Utah delivered USC its only loss of the season six weeks ago at Rice Eccles Stadium on the backs of veteran quarterback Cameron Rising and unlikely star tight end Dalton Kincaid.
Rising’s performance was no surprise; he’s an excellent dual-threat quarterback, and he torched the Trojans, who have struggled all year to contain mobile QBs, for 475 total yards and five total touchdowns.
Kincaid has been one of Utah’s most reliable weapons all season, totaling 850 yards and eight touchdowns this season. Over the course of his college career, he’s accumulated over 2,500 yards and 35 touchdowns.
Kincaid's stardom came out of nowhere. He played just one year of high school football at Faith Lutheran in Las Vegas and then walked on to play at the University of San Diego with no scholarship offers.
Four years later, he torched a then-undefeated USC team for 16 catches, 234 yards and a touchdown on the way to a 43-42 comeback victory. The Trojans had no answer for the six-foot-four, 240-pound senior. His 16 catches are still the most by any player in FBS this year, and his 234 yards are the most by a tight end.
“He made some big-time plays and [there were] big-time throws and we didn't do a very good job getting him on the ground,” USC defensive coordinator Alex Grinch said. “Anytime someone has a career day against you there’s a level of embarrassment about it,”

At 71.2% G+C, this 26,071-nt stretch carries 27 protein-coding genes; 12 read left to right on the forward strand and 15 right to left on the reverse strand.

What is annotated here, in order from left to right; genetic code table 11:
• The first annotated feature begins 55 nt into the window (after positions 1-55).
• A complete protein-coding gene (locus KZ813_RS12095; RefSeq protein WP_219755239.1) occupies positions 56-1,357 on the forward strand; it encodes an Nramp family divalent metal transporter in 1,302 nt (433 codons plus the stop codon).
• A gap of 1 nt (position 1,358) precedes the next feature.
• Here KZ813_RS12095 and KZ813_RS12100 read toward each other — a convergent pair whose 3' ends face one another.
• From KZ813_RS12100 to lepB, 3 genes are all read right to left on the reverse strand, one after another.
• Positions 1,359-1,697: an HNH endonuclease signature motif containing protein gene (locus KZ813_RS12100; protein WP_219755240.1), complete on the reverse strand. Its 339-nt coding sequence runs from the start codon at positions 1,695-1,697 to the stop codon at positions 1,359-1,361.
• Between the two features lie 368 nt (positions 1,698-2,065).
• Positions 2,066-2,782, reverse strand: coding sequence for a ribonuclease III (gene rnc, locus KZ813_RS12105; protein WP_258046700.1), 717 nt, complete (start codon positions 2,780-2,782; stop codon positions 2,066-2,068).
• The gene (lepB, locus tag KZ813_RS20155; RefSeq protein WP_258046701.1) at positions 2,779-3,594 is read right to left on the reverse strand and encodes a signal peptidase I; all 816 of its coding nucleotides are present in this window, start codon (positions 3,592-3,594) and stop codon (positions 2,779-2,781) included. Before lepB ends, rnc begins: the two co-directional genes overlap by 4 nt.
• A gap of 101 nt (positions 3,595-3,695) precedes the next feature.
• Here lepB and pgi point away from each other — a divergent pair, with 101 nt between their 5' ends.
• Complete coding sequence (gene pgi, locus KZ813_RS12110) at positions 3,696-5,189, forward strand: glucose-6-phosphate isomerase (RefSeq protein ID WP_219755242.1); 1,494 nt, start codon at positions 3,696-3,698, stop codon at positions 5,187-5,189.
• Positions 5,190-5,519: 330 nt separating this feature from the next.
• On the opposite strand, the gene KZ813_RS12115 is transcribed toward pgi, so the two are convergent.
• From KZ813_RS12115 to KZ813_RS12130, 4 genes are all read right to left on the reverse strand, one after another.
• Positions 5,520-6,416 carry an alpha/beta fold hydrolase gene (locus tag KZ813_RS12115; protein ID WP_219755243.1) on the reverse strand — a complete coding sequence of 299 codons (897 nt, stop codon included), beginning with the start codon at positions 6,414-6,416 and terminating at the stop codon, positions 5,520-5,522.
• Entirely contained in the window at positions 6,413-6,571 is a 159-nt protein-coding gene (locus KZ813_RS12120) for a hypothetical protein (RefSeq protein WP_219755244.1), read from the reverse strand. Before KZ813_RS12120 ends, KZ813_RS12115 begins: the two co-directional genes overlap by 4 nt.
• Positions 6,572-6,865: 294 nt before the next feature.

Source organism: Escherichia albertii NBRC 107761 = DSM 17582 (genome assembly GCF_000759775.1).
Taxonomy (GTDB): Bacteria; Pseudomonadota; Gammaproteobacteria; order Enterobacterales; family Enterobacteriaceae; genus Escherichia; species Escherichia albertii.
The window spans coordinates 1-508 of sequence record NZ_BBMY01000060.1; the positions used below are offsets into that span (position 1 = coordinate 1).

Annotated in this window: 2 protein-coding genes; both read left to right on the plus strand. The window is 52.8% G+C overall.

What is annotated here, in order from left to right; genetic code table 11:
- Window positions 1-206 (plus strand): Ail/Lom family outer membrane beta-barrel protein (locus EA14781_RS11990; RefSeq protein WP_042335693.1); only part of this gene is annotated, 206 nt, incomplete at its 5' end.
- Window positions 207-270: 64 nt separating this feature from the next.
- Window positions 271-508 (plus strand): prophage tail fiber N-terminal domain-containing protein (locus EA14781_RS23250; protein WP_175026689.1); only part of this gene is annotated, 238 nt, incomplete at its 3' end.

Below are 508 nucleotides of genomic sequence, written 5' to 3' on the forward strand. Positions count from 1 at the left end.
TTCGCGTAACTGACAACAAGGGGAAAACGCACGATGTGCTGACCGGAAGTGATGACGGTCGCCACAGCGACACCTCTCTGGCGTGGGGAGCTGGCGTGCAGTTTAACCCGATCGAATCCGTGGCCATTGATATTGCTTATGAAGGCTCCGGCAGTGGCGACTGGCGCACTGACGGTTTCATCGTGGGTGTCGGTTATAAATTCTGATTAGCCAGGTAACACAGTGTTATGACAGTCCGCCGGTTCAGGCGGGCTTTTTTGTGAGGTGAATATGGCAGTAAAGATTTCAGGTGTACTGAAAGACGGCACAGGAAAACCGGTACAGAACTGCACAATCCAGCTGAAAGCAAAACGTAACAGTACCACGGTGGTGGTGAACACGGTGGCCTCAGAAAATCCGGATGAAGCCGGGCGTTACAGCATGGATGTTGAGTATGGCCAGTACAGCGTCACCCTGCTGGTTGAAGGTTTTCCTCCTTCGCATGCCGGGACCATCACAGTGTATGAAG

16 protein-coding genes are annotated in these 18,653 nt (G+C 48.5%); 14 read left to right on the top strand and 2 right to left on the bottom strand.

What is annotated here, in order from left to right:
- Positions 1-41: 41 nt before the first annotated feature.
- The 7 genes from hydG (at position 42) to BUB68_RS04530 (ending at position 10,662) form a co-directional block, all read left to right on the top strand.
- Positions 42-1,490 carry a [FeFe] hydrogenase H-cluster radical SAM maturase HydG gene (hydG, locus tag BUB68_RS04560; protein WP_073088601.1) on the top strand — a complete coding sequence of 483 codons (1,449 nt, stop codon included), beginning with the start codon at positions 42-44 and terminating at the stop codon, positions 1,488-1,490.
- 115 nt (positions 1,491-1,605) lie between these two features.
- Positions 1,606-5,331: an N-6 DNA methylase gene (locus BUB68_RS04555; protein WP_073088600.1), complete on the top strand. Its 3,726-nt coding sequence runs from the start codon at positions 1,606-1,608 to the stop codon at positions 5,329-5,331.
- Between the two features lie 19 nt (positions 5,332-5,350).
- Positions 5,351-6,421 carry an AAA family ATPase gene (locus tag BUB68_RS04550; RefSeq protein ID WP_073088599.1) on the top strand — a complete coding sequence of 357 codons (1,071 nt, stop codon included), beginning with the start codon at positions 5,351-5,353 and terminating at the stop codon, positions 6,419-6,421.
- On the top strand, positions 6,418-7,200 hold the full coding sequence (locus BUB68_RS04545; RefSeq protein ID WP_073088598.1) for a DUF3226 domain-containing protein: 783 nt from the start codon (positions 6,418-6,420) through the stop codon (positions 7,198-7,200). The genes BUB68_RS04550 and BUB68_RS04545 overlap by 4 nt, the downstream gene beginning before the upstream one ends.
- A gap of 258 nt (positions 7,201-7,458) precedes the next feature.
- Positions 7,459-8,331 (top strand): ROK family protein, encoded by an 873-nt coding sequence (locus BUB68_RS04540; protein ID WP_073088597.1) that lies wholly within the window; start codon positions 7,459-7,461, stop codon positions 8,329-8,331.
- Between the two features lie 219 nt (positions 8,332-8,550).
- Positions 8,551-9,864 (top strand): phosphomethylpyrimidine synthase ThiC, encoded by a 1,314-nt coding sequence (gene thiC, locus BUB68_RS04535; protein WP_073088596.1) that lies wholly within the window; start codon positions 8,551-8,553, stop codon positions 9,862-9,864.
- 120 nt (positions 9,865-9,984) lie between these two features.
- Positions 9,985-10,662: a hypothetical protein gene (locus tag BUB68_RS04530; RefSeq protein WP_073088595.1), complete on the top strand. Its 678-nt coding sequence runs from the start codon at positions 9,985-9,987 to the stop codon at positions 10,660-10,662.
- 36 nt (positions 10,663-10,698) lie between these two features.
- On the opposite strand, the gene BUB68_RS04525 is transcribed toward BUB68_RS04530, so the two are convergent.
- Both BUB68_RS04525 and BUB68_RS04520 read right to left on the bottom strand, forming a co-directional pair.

USC had an opportunity to compete against another big, physical tight end in Notre Dame’s Michael Mayer, the leading target for the Fighting Irish. While Mayer was still able to get loose for eight catches, 98 yards and two touchdowns, his impact wasn’t quite felt the same way as Kincaid’s was in the Utah game, but maybe that was just because the Trojans ended up beating Notre Dame.
Kincaid and Rising make quite the dynamic duo, and Rising’s best game of the year also came against USC. He outplayed Heisman Trophy frontrunner Caleb Williams that night - and now he'll have to do it again on a neutral field in Friday's Pac-12 football championship game.
There is certainly room for improvement in breaking up the Rising-Kincaid connection, and USC will need to shore up its game plan for slowing Kincaid down.
Grinch’s primary objectives are to improve the tackling and maintain the commitment to forcing turnovers, an emphasis that has paid off for the Trojans all year.
“If he makes big-time catches, if we don't tackle him, I know exactly what's going to happen. It's going to be the same damn thing,” Grinch said.